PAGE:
Custody goes cutting-edge
And the big three – State Street, JPMorgan and BNY Mellon – will only be stronger.
Custody, with its boring old record-keeping and accounting, has been considered the least exciting sector of the financial services industry, yet it turns out that custodians are the fastest adopters of artificial intelligence and robotics. They have to be.
Last month, State Street launched Quantextual, an artificial-intelligence, web-based client service that uses machine learning to help end users extract information from their data. It’s the latest part of the custodian’s five-year ‘Project Beacon’ plan, which aims to cut costs, speed up services and, ultimately, turn State Street into more of a technology firm than a bank.
The bank is not alone of course. JPMorgan has been rolling out machine-learning systems over the last year, like Coin, which reviews documents, or LOXM, which launches this quarter and uses AI for trading.
The other custodian that makes up the big three – BNY Mellon – hired Charles Scharf to be its new CEO in July, signalling an overhaul toward automation. Scharf formerly spearheaded Visa’s tech operations upgrade.
More than 220 bots have been put in place at BNY Mellon over the last 18 months to carry out human tasks such as checking data.
The shift to technology perhaps makes more sense for custodians than any other financial services company. They have vast amounts of data crying out to be organized and presented to clients in a more digestible manner – a task that would simply take humans far too long (some reports say JPMorgan’s Coin has cut 360,000 man-hours down to seconds).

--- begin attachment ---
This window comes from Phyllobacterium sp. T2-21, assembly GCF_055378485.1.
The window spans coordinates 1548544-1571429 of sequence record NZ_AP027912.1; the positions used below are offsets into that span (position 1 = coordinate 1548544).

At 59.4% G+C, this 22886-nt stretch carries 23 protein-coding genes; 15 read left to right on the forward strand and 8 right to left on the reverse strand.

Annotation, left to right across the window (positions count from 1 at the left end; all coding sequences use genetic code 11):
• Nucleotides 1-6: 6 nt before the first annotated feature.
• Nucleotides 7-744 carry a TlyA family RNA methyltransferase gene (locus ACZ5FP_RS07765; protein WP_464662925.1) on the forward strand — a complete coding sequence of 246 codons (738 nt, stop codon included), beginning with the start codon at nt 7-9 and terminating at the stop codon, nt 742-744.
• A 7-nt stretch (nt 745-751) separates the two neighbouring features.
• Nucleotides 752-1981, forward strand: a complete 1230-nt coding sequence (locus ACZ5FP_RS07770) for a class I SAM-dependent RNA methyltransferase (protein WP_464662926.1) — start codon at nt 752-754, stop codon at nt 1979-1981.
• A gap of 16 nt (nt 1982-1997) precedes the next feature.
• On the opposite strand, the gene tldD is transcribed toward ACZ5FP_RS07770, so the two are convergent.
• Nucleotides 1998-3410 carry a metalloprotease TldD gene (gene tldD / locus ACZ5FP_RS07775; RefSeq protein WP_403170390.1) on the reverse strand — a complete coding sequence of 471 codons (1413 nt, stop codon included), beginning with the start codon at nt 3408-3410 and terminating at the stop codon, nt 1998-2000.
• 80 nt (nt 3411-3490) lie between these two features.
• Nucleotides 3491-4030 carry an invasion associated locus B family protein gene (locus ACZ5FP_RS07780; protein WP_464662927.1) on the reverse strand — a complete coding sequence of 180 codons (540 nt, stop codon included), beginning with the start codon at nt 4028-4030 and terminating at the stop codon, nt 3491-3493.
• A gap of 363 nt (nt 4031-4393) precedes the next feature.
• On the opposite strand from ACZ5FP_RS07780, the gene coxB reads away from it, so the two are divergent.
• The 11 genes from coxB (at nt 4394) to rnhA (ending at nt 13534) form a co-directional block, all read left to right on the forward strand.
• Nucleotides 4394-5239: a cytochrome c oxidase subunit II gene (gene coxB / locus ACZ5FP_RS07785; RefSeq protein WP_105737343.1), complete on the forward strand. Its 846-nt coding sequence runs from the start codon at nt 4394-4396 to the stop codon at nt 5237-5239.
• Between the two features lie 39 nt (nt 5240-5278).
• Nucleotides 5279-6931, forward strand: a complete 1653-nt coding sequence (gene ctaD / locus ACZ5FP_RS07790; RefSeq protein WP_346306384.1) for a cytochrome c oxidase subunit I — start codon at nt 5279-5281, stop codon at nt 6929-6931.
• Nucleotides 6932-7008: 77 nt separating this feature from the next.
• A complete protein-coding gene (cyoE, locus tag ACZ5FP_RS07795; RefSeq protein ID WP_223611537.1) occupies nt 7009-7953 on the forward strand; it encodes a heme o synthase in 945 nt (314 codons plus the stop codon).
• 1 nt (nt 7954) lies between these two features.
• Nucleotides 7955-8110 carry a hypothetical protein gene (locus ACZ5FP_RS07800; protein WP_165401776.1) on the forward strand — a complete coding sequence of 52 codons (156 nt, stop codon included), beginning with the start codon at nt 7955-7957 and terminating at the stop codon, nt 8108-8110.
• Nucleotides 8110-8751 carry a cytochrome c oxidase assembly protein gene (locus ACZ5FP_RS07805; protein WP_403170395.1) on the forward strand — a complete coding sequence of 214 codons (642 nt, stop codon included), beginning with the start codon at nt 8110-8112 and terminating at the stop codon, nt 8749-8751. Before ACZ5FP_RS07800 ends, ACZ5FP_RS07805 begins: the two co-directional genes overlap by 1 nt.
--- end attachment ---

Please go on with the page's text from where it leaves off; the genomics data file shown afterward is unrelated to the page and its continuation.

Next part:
There is also the argument that custody clients require less human interaction than, say, retail banking. But the cost savings alone are reason enough – BNY Mellon estimates that its funds-transfer bots are saving it $300,000 annually.
In a survey by BNP Paribas of custody clients earlier this year, 80% expect fewer custody service providers within the next three years as the shift from institutional accountant to tech firm takes place.
That consolidation is a reversal of the trend towards multi-custodians that emerged after the financial crisis. Will the big three custodians be the equivalent of Apple, Google and Microsoft, dominating their market? It’s highly likely, because the scale needed to invest and benefit from automation creates a barrier to the predations of smaller new players.